In addition to Goodreads recommendations for future books I might like, there are two other places where i love to talk & share about books …
Reddit is an internet forum where you can discuss anything (and I mean ANYTHING). It’s made up of thousands of “sub-reddits” with specific interest groups, many of which are full of bibliophiles who act as a virtual book club and recommendation center.
Here are a few of the sub-reddits that have helped me find new books to read:
- General book suggestions: r/books, r/booksuggestions, r/52book
- Because I love the Romance genre, I subscribe to r/RomanceBooks, but there are also subs for romance, romancewriters, romanceauthors …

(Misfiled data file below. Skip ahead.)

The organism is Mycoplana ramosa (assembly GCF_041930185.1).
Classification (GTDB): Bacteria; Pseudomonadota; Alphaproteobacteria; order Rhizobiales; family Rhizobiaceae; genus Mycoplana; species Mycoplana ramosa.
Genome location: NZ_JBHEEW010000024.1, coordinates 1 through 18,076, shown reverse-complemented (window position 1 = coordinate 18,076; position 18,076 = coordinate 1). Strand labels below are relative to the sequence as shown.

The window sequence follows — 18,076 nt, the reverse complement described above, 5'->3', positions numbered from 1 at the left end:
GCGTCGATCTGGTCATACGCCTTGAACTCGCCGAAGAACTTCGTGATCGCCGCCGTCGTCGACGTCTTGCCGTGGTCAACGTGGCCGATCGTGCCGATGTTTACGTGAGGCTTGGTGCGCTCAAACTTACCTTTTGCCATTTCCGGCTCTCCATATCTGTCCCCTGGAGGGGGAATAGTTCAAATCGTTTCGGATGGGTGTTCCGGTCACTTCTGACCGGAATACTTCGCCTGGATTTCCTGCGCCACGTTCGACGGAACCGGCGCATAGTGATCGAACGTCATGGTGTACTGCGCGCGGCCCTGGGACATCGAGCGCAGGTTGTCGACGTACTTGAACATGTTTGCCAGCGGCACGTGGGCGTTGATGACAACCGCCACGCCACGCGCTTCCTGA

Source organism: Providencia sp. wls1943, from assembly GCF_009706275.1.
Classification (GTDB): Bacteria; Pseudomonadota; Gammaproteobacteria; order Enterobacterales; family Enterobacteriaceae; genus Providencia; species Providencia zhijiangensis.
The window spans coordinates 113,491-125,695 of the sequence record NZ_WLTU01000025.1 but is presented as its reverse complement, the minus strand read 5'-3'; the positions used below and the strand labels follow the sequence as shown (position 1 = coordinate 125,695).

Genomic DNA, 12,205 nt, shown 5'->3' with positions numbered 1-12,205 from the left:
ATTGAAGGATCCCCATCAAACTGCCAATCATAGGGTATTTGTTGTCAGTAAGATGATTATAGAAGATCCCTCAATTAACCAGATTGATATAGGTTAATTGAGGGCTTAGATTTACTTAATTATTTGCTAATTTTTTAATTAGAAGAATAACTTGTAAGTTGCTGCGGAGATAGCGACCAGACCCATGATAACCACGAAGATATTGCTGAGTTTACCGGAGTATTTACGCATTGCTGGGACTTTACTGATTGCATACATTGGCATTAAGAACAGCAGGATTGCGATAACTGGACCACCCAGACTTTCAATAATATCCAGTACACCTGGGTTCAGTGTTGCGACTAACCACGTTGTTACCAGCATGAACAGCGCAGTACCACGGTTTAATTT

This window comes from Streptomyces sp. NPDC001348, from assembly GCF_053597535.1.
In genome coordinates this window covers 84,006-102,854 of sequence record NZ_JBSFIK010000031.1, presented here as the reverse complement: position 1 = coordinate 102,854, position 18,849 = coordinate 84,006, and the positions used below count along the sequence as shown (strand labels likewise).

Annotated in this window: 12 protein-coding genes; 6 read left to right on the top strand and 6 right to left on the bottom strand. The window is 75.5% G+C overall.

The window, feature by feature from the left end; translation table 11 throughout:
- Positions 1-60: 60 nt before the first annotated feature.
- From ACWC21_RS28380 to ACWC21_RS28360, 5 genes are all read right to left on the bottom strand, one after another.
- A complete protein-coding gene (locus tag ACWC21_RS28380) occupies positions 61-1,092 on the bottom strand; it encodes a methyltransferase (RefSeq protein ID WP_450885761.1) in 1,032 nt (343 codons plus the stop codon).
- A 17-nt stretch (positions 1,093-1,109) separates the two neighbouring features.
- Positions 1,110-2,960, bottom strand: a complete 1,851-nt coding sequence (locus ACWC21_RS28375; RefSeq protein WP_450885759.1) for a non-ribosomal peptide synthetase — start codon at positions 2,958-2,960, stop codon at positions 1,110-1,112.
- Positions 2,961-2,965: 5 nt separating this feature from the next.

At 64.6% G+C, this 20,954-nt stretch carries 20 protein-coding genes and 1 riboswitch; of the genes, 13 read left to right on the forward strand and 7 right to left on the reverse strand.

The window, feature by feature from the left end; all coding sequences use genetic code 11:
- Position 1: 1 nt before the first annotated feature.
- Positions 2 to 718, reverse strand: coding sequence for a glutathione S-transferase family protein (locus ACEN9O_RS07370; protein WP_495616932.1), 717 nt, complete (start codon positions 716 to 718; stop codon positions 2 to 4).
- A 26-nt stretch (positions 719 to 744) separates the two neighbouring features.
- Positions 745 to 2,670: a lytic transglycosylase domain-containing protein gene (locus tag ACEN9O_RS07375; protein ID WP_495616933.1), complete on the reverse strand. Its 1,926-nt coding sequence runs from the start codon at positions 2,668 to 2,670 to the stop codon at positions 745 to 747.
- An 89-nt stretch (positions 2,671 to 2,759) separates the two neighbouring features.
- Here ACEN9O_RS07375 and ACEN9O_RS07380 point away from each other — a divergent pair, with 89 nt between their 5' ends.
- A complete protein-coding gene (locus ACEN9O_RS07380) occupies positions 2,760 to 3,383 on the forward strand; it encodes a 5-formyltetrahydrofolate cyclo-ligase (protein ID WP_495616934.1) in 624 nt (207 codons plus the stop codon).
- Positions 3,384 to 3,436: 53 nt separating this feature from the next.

- If you like Young Adult books, try: r/YAlit, youngadultbookclub, youngadultfiction, same with Fantasy books: r/fantasy, fantasywriters
- And then specific series have their own subreddits — for example I like Sarah J Maas books so there are subreddits for her (r/sarahjmaas) and each of her major series (r/throneofglassseries and r/acotar)
You can post in any of these forums and share what you’ve liked previously and what you’re looking for, and Redditors can share their recommendations … and then often, Reddit bots will share a book synopsis or a list of how many other times people have recommended those books.
I mentioned that my motivation for writing this post is that I’ve been sharing my finished book in Instagram stories, and that sharing has been great for accountability around which books I’m reading and in engaging others to get recommendations.